I picked up another story (online so I know I’m not giving anything away) about people filling their trolley, leaving the supermarket to pack it all into the car and then going back in for more. Sales assistants wouldn’t actually remember the customer’s face – who anyway would probably choose another assistant to serve them or alternatively select self-checkout. And what could happen anyway if the sales assistant DID notice that the customer had returned?
Of course, customers will find a way round an attempt to limit food sales by shopping with baskets. But baskets will be much more inconvenient for them than loading up trolleys full of food and loo rolls.
April 29, 2019 § Leave a comment
When you speak to someone they know what you’re saying because they can hear the words and, importantly, how you’re saying them.
When you text someone they can’t always be sure of what you’re saying – or, at least, exactly what you mean – because they can see the words but can’t hear the tone of voice behind them. So your innocent reply can be misread.
The same goes for content on a website. It’s a real craft to write content that’s friendly, appealing and easy-to-understand-in-one-reading.
Going back to text messages, I received one the other day from a friend who was replying to a ‘Happy Birthday’ text I’d sent her. It said: “Many thanks” which I thought was a stilted and corporate reply between two good friends. To be honest, I worried about it over a cup of tea and wondered what could be wrong – I’d got the right date, sent her a card as well (and in time) and my text to her was just the cherry on top.
It turned out, I discovered some days later, that she’d been at the hospital accompanying her mum to an appointment and had just been called in when my message pinged through. Rather than not answer it she dashed a reply to acknowledge it – a message that led me to worry for days because it didn’t sound rushed, just formal.
In the scheme of life, a slightly misunderstood text message is not so damaging because you can put it right quickly. Reality is that if you’re texting, you’ll also have the recipient’s number so that you can call to check out the meaning of something you’ve received, if it doesn’t sound quite right.
Not so simple is the website example. Many, many people will visit your site and it’ll be a long time – if ever- that you find out they’re not responding to it because they don’t understand what you’re saying. You won’t have the telephone number of everybody who visits because you don’t know who they are.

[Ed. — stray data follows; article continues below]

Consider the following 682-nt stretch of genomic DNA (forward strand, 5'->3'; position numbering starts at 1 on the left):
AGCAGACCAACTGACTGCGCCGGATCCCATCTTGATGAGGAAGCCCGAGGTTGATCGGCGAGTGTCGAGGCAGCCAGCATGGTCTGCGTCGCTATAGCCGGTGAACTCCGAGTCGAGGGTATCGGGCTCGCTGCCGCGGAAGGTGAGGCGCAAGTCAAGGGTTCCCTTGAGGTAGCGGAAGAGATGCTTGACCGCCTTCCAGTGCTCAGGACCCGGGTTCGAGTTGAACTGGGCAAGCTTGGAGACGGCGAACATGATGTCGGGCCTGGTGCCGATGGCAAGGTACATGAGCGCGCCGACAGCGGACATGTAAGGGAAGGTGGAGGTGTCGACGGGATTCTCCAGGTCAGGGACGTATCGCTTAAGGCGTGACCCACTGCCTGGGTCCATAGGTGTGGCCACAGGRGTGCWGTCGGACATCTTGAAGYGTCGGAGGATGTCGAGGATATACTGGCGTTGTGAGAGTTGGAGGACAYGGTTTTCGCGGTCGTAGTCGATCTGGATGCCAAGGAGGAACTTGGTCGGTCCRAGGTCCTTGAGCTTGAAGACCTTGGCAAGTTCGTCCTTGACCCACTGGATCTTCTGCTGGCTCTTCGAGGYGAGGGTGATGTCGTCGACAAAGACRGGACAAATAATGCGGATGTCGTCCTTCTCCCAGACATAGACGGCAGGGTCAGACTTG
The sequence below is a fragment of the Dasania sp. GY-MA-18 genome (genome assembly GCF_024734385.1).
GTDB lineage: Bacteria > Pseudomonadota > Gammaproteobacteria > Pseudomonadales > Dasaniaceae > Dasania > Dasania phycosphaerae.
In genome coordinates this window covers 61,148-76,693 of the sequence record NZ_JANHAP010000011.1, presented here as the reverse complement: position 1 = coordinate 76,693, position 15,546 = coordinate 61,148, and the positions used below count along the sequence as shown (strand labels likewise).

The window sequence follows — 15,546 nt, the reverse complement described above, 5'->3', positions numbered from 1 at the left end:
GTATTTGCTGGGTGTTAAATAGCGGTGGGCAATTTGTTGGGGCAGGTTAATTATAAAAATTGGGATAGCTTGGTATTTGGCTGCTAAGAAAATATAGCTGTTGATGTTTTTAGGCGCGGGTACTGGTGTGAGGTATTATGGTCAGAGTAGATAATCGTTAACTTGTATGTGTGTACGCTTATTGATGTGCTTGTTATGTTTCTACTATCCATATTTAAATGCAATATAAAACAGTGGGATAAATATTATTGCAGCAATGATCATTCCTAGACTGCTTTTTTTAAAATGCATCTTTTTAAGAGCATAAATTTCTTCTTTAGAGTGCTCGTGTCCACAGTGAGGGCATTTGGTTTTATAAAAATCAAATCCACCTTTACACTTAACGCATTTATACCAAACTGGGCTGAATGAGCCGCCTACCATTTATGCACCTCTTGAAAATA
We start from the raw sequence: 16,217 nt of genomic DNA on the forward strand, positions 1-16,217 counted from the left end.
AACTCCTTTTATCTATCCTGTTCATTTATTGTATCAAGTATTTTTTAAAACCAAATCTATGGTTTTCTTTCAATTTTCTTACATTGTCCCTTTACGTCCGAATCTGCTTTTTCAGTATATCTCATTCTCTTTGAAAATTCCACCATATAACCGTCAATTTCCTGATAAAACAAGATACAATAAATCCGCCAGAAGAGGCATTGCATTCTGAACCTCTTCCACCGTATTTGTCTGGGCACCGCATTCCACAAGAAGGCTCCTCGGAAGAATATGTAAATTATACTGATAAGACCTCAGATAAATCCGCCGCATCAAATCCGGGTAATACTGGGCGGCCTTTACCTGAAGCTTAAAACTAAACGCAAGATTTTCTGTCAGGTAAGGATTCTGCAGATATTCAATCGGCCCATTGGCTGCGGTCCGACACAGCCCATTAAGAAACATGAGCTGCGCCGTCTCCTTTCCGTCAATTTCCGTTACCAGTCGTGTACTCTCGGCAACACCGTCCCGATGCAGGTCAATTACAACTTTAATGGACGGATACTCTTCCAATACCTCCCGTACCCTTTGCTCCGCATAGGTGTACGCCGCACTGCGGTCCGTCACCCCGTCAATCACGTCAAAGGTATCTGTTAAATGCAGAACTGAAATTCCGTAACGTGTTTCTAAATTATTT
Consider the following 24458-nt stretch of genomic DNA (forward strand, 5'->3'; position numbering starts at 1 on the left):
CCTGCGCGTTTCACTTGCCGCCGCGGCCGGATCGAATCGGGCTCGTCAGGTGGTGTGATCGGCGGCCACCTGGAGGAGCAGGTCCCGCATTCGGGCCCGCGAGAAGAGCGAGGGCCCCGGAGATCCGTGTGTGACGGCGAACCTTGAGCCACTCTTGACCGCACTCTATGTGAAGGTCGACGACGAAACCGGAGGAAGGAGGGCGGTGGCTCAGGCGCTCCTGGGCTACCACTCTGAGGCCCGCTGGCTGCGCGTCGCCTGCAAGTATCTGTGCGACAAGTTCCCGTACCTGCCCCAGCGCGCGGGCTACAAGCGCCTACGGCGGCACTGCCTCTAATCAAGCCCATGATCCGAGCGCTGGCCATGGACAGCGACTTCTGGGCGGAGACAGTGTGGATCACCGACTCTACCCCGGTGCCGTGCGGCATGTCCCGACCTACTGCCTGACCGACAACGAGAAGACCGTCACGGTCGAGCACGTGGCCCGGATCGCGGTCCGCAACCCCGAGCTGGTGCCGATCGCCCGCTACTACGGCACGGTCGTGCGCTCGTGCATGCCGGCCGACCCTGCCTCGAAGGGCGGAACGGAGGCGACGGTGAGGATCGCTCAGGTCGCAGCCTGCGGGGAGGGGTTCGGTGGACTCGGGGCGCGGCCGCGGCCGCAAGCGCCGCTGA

The fact here is that website content is best written by someone who initially doesn’t know your business, has to ask loads and loads of questions to understand it and then can craft good written copy to make it sound friendly, appealing and entirely understandable – without the visitor even having to try to work out what it means. I can help you with that – 07946 450708 or send an email to email@example.com.
November 15, 2018 § Leave a comment
There was a lot of fuss about GDPR (the new data act) and it was brought into being for all the right reasons. Data about you and me was too easily found and shared, partly because our details are available on the internet and partly because companies ‘assumed’ the right to share information. The latter resulted in the suicide of the 92-year-old poppy seller who received 3,000 requests in a year for donations from charities to the point where she felt too overwhelmed and distressed.
The new data act – the biggest change to the control of information for 25 years – is governed by rules to ensure individuals aren’t swamped by calls they haven’t asked for or agreed to.
What’s happened since GDPR was introduced?
The very important thing that hasn’t happened is that our lives haven’t suddenly been relieved of those faceless, nameless, numberless calls from companies talking to us about the car accident that we haven’t been involved in!
I was in an antique shop the other day when a dealer was asking another if he was still getting those calls because she’d just had one. I jumped into the conversation to tell her that I still get them.
I got an email yesterday from ‘Retired Millionaire’ who’s ‘super excited’ to introduce me to a crazy cash-making scheme.
Today somebody emailed me to say I’ve been ‘chosen’ to receive £1,500 – but I need to give them a bank of information before I get it, of course…
And this blog post/rant was provoked because I just received a call from someone telling me that they’ve received reports showing that my computer has been giving off dodgy readings – but they can fix it for me thankfully….
So GDPR hasn’t got the chancers
I’m amazed that contact like those I’ve described still goes on (or even did in the first place) but I suppose they’ll eventually hit upon someone who has been in a car accident and will take part in the conversation. Or they’ll phone someone who’ll believe that their computer efficiency can be improved by the person who has phoned them out of the blue. That must be the case otherwise these calls wouldn’t exist.
But sadly, while GDPR has been no deterrent to the chancers, it’s scared some charities silly and one I work with refuses to contact members who haven’t completed a ‘Yes, contact me’ form properly. Charities face fines of up to 4 per cent of their turnover or €20m (£18m), whichever is larger.
What’s it done for me?
I’m annoyed beyond reason when I get a chancer on the other end of the phone and I still get them – so I believe the GDPR hasn’t done much for me at all.
I’m sure GDPR has made legitimate companies more careful in their communication but it’s ‘other’ companies that are the bugbears of most people’s lives and it’s the ‘other’ companies that simply don’t care.